Racism, Yes, But What About Militarism and Materialism?
In the wake of the police killing of George Floyd, Americans are finally — or is it once again? — confronting the racism that afflicts this country and extends into just about every corner of our national life. Something fundamental just might be happening.
Yet to state the obvious, we’ve been here before. Mass protests in response to racial inequality and discrimination, including police brutality, have been anything but unknown in the United States. Much the same can be said of riots targeting black Americans, fomented and exploited by white racists, often actively or passively abetted by local law enforcement officials. If Jamil Abdullah Al-Amin, formerly known as H. Rap Brown, was correct in calling violence “as American as cherry pie,” then race-related urban unrest is the apple-filled equivalent.
The optimists among us believe that “this time is different.” I hope events will prove them right. Yet recalling expectations that Barack Obama’s election in 2008 signaled the dawn of a “post-racial America,” I see no reason to expect it to be so. A yawning gap, I fear, separates hope from reality.
Or How the American Century Ends
Let me rant for a moment. I don’t do it often, maybe ever. I’m not Donald Trump. Though I’m only two years older than him, I don’t even know how to tweet and that tells you everything you really need to know about Tom Engelhardt in a world clearly passing me by. Still, after years in which America’s streets were essentially empty, they’ve suddenly filled, day after day, with youthful protesters, bringing back a version of a moment I remember from my youth and that’s a hopeful (if also, given Covid-19, a scary) thing, even if I’m an old man in isolation in this never-ending pandemic moment of ours.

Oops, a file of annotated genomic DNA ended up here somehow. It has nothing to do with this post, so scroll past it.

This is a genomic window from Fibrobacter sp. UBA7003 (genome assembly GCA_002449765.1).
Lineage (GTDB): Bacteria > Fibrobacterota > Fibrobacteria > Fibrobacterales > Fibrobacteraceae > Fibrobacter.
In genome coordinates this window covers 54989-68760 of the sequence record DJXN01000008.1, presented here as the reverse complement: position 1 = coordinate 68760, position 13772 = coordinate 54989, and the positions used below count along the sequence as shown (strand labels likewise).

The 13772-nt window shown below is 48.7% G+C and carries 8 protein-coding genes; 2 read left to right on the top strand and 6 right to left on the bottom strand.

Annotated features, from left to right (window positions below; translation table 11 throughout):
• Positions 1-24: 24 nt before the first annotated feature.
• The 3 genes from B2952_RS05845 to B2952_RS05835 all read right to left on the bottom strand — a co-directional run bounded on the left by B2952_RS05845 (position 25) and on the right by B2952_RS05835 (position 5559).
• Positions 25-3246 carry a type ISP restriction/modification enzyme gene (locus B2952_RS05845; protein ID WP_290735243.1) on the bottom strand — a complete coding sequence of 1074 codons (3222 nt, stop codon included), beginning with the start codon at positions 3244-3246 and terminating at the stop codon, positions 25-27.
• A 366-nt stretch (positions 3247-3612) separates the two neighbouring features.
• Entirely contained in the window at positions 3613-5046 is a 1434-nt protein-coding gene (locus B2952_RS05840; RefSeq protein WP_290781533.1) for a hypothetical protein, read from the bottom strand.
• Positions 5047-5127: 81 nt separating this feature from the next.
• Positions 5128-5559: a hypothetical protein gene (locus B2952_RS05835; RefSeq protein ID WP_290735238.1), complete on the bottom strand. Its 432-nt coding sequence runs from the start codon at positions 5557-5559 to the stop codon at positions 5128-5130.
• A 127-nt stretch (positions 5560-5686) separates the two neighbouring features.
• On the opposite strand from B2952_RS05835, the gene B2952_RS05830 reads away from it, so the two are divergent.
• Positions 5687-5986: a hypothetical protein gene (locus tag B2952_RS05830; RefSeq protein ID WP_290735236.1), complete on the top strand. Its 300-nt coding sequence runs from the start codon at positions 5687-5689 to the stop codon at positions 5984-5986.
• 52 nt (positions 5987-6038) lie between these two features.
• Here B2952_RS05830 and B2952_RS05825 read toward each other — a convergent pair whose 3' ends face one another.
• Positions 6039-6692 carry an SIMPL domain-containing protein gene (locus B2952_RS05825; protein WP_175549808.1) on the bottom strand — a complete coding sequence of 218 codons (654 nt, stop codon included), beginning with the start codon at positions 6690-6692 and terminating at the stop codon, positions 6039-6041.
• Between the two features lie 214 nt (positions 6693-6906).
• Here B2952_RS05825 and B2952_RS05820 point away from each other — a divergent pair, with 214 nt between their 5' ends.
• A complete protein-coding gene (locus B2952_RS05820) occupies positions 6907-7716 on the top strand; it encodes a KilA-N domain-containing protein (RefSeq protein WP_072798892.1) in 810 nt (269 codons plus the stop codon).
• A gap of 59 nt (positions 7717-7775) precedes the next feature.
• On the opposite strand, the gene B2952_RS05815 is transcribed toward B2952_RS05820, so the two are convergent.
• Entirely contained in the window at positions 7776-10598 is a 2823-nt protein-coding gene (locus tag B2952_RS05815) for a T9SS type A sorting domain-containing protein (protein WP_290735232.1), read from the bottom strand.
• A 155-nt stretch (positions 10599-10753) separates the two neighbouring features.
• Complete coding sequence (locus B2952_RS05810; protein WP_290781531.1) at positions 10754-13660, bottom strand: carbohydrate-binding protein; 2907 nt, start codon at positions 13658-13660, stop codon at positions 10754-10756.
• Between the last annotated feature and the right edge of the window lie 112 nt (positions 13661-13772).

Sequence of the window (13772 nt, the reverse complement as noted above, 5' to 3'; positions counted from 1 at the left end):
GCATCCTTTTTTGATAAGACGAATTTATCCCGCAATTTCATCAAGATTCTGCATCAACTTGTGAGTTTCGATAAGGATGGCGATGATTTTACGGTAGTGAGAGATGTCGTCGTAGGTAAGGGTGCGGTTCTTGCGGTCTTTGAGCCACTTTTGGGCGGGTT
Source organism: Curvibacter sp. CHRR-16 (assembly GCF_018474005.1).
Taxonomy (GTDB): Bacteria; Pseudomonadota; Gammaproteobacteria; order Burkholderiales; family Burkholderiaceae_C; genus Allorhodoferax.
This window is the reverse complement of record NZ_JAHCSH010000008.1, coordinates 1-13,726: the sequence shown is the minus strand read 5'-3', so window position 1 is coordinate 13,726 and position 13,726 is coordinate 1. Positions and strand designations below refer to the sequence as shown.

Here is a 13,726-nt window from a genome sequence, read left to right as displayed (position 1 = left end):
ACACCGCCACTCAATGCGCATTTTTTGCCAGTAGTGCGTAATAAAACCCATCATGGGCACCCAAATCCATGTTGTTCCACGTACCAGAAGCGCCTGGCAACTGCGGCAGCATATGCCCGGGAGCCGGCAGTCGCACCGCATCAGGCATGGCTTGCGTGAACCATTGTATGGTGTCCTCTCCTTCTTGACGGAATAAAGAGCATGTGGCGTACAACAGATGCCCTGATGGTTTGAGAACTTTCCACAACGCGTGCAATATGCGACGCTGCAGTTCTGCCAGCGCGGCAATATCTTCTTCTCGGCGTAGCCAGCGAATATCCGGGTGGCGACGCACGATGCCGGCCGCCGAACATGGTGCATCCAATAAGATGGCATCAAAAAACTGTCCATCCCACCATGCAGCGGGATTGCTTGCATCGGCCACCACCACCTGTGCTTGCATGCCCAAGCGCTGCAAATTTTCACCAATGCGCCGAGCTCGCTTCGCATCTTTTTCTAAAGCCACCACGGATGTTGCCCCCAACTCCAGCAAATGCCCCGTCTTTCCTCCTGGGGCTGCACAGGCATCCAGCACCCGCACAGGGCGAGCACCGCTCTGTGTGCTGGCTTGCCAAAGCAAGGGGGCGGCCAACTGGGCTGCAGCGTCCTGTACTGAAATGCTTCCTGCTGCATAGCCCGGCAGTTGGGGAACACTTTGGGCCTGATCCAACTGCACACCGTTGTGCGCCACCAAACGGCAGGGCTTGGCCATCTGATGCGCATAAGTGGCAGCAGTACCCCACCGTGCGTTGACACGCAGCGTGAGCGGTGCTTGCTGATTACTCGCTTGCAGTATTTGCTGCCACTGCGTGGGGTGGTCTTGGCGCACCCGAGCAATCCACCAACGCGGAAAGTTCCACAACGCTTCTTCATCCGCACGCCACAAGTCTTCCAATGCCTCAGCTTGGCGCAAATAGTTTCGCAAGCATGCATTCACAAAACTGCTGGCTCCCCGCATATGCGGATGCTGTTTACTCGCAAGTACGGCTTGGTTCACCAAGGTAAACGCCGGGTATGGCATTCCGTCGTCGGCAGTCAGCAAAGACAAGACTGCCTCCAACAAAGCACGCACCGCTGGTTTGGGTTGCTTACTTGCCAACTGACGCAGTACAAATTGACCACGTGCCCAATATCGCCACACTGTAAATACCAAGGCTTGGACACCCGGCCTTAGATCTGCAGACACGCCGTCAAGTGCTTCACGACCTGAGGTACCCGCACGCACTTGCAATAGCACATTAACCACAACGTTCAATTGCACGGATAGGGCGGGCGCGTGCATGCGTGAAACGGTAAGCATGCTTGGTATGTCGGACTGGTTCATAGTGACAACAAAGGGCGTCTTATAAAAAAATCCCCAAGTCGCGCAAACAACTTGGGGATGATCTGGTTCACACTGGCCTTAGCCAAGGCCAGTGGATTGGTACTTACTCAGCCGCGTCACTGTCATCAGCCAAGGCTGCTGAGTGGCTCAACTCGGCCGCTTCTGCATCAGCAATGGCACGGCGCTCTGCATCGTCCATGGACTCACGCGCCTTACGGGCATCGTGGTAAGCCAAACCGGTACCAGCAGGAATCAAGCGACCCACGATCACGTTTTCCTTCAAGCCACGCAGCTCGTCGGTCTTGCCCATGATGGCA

In such isolation, no wonder I have the urge to rant. Our present American world, after all, was both deeply unimaginable — before 2016, no one could have conjured up President Donald Trump as anything but a joke — and yet in some sense, all too imaginable. Think of it this way: the president who launched his candidacy by descending a Trump Tower escalator to denounce Mexican “rapists” and hype the “great, great wall” he would build, the man who, in his election campaign, promised to put a “big, fat, beautiful wall” across our southern border to keep out immigrants (“invaders!”) — my grandpa, by the way, was just such an invader — has, after nearly three and a half years, succeeded only in getting a grotesquely small wall built around the White House; in other words, he’s turned the “people’s house” into a micro-Green Zone in a Washington that, as it filled with National Guard troops and unidentified but militarized police types, was transformed into a Trumpian version of occupied Baghdad. Then he locked himself inside (except for that one block walk to a church through streets forcibly emptied of protesters). All in all, a single redolent phrase from our recent past comes to mind: mission accomplished!
A Journal of the Onset of the Plague Year